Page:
12 October - 16 October 2020
October 12, 2020 01:002020CourseVirtual
This course provides an introduction to the use of bioinformatics in biological research, giving participants guidance for using bioinformatics in their work whilst also providing hands-on training in tools and resources appropriate to their research.
Participants will initially be introduced to bioinformatics theory and practice, including best practices for undertaking bioinformatics analysis, data management and reproducibility. To enable specific exploration of resources in their particular field of interest, participants will be divided into focused groups to work on a small project set by EMBL-EBI resource and research staff, ending in a presentation from each group on the final day of the course to bring together learnings from all participants.
The course includes training and mentoring by experts from EMBL-EBI and external institutes.
A major element of this course is a group project, where participants will be placed in small groups to work together on a challenge set by trainers from EMBL-EBI. This allows people to explore the bioinformatics tools and resources available in their area of interest and apply them to a set problem, providing participants with hands-on experience relevant to their own research. The group work will culminate in a presentation session involving all participants on the final day of the course, giving an opportunity for wider discussion on the benefits and challenges of working with biological data.
Groups are mentored and supported by the trainers who set the initial challenge, but the groups will be responsible for driving their projects forward, with all members expected to take an active role. Groups are pre-organised before the course, and all group members will be sent some short “homework” in preparation for their project work prior to the start of the course.
Basic outlines of the projects on offer this year are given below. In your application you must indicate your first and second choice of project, based on which you think would benefit your research most. Not all projects may be offered, and final decisions on which projects will be run during the course will be made based on the number of applicants per project.
This year’s projects are as follows:
Networks and pathways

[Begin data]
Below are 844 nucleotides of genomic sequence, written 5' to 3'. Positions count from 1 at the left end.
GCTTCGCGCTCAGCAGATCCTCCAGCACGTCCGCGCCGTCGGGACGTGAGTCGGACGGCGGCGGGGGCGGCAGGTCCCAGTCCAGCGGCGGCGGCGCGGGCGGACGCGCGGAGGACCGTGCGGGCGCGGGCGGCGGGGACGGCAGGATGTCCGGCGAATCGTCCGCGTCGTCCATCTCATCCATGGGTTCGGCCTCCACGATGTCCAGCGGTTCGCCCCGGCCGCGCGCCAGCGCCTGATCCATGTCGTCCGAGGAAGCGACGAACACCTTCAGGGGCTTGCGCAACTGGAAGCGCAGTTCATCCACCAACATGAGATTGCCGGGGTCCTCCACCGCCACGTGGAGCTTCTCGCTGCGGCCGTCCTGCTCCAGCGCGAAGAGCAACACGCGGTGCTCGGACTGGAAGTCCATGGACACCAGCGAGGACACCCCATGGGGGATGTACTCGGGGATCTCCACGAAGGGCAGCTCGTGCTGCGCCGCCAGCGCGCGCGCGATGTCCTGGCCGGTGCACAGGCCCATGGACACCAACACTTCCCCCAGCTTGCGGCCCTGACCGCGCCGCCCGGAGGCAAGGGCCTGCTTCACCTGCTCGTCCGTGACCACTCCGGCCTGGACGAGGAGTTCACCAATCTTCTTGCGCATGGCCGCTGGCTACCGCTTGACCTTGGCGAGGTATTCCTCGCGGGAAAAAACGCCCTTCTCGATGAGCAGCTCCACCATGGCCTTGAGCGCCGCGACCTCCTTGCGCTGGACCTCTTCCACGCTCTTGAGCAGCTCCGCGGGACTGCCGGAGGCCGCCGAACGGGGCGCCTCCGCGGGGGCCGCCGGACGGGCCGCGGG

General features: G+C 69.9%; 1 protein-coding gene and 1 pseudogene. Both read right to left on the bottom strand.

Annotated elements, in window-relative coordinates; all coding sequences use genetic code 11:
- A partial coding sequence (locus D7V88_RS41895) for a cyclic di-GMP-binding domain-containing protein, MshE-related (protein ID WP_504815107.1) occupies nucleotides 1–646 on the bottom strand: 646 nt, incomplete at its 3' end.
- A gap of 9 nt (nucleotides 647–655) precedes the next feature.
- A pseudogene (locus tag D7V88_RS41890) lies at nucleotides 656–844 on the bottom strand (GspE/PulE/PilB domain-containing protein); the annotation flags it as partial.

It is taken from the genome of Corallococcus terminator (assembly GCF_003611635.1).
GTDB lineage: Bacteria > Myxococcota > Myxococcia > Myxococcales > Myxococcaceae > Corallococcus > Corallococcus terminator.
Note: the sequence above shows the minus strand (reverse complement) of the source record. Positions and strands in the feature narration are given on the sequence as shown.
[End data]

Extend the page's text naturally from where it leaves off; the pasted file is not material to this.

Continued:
This project will make use of gene expression data (RNA-seq) to build protein-protein interaction networks, which can be used to explore functional relationships between the (potentially) expressed protein products. You will use Cytoscape to visualise protein networks, identify key regulators of biological pathways and explore biological function through network analysis, integration and co-visualisation of additional data, and ontology/functional enrichment analysis - helping to build a better view of the wider biological context.
Modelling cell signalling pathways
Curating models of biological processes is an effective training in computational systems biology, where the curators gain an integrative knowledge of biological systems, modelling and bioinformatics. You will learn to encode computational models of signalling pathways from a recent publication using COPASI and how to reproduce the simulation results. Furthermore, you will learn how to annotate models and re-use pre-existing models from open repositories such as BioModels.
Genome variation across human populations
Natural variation between individuals or between different human populations is a result of genome mutations throughout evolutionary history. Some mutations may become fixed because of their beneficial effect while most drift among individuals. During this project, you will investigate genomic variation between two separate human populations of European and Asian descent. Using sequence data from a number of individuals from each population, you will use a range of bioinformatics tools to discover variants that exist between them. In the second section of the project, you will attempt to analyse the functional consequences of the variants you have identified, linking them to phenotypes.
Metabolic network engineering using a systems model-based approach
Metabolic pathway analysis helps to identify the structure and dynamics of a metabolic network and thereby also allow us to have an insight into cell physiology which is the foundation of metabolic engineering. You will work with a curated model related to a metabolism network chosen from BioModels, and learn how to carry out computational analyses to find common patterns in the networks. These might include computing feasible pathways through the network and minimal reactions to knock out specific metabolic functions, along with visualisation and exploration to gain a further insight into the results.
Finding and interpreting publicly available structural data
This project will introduce you to the wealth of publicly available structural data and give you the opportunity to investigate how this data can be used to analyse macromolecular structures. You will firstly explore the search and entry pages at PDBe to identify the type of data available for analysis. Then using this knowledge, you will discover how to access this data programmatically and analyse a subset of your results to interpret biological relevance.
Functional annotation of proteins
Functional annotation refers to discovering the functions of proteins. Participants will annotate a protein of interest which has not been annotated previously, either manually or by any UniProt automatic system. Participants will use different ways to discover the function of their protein of interest from alignment to machine learning. You will learn the different annotation types in UniProtKB and how to use the UniProt resources for their investigation. You will also learn how to build machine learning models, from dataset construction to prediction.